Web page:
Free passes for school-age and low-income people
Bus fares in Vancouver have increased almost every year. A three zone pass now costs $172/month. The Mayors’ new transit plan includes increasing fares even higher to pay for transit infrastructure. This is totally wrong.
The first step toward universal public transit should be making it free for school-age children and low-income people, as in other cities.
Affordable bus passes for people earning under $50,000
The next step is to provide cheap passes to all people who can’t afford the current fares. Calgary recently introduced a program where transit passes cost between only $5 and $65 per month. The program has been a huge success, increasing transit pass sales by 40% in the first year. In Vancouver, we could start by offering affordable passes to people earning under $50,000 per year.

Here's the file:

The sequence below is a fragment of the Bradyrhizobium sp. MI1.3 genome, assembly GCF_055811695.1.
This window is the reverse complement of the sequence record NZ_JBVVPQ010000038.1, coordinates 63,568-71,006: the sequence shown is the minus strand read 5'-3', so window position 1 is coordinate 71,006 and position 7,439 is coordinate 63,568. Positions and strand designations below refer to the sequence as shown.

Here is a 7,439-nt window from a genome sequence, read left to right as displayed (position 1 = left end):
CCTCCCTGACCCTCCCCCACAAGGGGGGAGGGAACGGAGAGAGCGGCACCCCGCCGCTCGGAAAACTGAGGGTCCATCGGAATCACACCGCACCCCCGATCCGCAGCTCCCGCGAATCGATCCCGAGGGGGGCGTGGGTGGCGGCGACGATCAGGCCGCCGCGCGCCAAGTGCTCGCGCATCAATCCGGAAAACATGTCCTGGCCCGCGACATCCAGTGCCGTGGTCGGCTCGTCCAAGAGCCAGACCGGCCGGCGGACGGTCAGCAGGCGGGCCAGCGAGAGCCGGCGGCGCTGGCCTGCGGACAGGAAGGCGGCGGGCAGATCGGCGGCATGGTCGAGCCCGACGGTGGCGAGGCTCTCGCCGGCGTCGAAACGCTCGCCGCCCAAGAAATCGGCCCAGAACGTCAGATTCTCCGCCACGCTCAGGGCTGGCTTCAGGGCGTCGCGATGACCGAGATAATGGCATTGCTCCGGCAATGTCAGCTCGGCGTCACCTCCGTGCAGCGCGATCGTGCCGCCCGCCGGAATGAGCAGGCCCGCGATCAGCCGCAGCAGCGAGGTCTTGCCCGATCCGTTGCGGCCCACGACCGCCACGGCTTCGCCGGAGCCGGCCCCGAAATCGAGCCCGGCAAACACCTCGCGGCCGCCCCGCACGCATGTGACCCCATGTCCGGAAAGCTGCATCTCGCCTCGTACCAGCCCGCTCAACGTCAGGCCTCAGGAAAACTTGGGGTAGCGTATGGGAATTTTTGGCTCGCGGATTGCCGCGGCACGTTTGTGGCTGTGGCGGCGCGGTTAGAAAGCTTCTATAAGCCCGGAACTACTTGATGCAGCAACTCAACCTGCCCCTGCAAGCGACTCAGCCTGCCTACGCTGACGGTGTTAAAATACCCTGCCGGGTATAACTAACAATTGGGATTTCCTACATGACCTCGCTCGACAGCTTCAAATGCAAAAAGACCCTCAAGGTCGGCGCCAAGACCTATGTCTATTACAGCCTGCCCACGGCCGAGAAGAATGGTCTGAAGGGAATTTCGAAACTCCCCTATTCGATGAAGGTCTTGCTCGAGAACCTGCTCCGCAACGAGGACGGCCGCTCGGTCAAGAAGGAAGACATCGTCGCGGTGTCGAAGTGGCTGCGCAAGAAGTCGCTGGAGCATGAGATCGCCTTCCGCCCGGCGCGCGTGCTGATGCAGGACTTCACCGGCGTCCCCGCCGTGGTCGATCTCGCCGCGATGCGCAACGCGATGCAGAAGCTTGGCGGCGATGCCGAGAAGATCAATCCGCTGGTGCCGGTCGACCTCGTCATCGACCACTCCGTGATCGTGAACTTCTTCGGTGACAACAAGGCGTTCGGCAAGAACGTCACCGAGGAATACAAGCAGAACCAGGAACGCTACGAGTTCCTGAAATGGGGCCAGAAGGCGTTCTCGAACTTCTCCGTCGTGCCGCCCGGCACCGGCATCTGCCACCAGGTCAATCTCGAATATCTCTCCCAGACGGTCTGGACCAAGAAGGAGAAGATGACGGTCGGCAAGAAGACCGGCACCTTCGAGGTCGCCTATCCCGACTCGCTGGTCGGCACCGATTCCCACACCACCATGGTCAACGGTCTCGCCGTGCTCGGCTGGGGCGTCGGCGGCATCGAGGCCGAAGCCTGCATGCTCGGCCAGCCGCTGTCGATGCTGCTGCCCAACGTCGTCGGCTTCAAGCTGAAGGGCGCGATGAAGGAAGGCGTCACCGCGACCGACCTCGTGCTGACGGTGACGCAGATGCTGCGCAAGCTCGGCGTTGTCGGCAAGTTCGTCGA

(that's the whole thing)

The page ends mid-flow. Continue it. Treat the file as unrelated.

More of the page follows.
This will make life much more affordable. For example, most university students in the city pay only about $41/month, saving each transit rider $1,572 per year. The average cost to drive a car is $10,000 per year, whereas a Upass costs only $492 per year.
An affordable pass largely pays for itself. TransLink currently collects about $150 million in fares from Vancouver residents. There are about 450,000 working age people living in the City of Vancouver. If each working-age Vancouverite paid an average of $41/month pass, it would generate $185 million for the transit system annually -- more than the fares collected today.
Advocate to Fund Transit Expansion using Carbon Tax
The cost of expanding the U-Pass program to all residents would involve increasing transit service and infrastructure. We need more buses, B-lines, light-rail, and SkyTrain lines. This should be funded by dedicating Carbon Taxes collected in Vancouver to transit infrastructure. This is something that the NDP campaigned on in 2011, and the City should advocate strongly for this. It's a more just and rational approach than charging higher fares.